People with intellectual or developmental disabilities are disproportionately likely to visit the emergency department. Unfortunately, when they get there, users often report unsatisfactory care.
Those with IDD may have trauma relating to hospitals, can be sensitive to change, encounter discrimination or face hurdles with communication – all of which can contribute to adverse experiences in a medical setting.
In other words, said Dr. Stephan Deutsch, chief medical officer at Partners Health Plan, people with IDD can "go downhill with hospital admission."
Based in New York State, Partners Health Plan is a managed care organization that is solely dedicated to providing support and services for persons with intellectual and other developmental disabilities.
For members of these populations, "there are barriers to accessing care across the board," said Courtney Skivington-Wolf, vice president of network development and provider relations at both PHP and its affiliated care coordination organization Care Design NY.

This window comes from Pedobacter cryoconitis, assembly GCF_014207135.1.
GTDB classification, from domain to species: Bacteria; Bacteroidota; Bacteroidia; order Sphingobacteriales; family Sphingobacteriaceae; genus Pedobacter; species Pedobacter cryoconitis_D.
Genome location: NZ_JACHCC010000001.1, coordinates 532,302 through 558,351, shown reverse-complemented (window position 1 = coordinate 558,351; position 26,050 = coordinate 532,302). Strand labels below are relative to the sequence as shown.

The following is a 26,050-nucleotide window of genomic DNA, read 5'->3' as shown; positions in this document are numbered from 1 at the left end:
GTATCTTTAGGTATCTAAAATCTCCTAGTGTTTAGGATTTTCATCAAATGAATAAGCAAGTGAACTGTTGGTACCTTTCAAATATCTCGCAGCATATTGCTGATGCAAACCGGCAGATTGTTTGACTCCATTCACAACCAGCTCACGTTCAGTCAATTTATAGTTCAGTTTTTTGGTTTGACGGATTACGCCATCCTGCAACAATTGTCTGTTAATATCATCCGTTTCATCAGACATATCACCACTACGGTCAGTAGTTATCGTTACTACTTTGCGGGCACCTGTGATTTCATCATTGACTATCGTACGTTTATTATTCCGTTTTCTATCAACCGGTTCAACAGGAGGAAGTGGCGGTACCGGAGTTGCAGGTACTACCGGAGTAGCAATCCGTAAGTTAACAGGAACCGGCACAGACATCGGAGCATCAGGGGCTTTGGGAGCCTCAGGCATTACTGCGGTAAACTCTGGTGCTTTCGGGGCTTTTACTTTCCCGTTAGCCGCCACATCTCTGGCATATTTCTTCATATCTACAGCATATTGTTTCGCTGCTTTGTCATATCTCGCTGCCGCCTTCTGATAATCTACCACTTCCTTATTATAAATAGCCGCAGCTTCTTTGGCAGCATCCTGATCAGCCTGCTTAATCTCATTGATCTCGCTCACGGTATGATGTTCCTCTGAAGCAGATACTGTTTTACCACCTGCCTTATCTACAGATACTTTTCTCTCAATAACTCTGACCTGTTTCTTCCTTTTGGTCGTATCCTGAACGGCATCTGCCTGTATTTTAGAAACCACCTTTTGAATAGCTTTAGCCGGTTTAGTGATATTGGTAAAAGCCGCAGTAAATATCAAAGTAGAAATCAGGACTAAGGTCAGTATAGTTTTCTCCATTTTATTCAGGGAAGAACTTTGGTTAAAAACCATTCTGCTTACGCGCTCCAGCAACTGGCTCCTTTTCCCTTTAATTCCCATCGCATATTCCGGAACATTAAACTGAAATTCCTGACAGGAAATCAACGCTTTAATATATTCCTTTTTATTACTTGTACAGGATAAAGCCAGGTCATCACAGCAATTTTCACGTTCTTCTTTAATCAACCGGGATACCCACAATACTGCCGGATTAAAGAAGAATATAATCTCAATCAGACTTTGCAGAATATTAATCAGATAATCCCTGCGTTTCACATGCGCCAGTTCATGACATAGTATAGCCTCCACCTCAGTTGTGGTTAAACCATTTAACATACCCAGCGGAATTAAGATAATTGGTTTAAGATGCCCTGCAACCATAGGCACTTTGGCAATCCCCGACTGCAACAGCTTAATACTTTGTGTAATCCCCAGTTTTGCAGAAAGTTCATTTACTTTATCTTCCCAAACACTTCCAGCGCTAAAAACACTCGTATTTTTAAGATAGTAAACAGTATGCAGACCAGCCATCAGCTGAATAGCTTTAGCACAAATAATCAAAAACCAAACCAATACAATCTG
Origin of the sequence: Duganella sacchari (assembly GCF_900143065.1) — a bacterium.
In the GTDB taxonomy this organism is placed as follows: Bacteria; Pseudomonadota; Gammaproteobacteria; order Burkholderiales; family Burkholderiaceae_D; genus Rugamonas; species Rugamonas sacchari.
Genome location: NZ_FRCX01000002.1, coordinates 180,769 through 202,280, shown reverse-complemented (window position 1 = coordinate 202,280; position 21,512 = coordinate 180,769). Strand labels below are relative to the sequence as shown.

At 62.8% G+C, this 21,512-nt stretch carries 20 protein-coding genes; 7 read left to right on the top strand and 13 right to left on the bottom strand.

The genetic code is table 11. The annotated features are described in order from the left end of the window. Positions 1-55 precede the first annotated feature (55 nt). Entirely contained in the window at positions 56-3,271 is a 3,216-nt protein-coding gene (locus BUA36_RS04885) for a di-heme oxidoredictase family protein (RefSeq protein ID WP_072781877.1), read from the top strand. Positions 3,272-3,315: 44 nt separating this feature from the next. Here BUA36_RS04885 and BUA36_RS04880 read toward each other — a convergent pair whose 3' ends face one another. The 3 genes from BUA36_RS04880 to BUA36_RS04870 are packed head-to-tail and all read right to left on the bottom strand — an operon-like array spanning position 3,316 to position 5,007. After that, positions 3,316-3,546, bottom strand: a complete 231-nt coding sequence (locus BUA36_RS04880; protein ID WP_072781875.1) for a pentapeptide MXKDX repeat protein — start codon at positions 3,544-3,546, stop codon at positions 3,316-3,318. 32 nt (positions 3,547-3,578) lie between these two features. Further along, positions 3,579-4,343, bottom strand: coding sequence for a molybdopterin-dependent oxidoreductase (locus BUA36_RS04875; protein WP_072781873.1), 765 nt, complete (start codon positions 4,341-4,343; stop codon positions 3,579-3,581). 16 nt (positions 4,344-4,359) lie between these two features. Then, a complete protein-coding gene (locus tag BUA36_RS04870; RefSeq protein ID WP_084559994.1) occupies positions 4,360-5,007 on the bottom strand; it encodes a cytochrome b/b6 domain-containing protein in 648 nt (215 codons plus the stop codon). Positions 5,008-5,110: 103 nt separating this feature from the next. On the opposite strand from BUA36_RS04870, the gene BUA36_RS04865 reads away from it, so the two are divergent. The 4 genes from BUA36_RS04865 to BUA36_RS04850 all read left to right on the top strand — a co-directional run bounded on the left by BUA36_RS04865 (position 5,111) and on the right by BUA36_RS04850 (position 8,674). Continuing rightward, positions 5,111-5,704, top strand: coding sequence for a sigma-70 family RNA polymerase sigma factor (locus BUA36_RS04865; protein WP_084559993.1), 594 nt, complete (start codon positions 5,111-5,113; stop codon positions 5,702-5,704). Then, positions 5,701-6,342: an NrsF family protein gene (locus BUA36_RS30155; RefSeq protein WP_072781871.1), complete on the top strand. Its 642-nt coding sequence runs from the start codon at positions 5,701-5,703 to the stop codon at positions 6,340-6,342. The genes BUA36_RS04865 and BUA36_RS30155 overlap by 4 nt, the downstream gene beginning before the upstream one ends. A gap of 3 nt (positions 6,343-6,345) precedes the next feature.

"There's been a lot of work to do in terms of getting these folks access to the care they need," she added.
Although telehealth has been shown to be successful (in some ways) in expanding access to care, those with disabilities have not always been included in that expansion.
Read more about telehealth and the I/DD community here.
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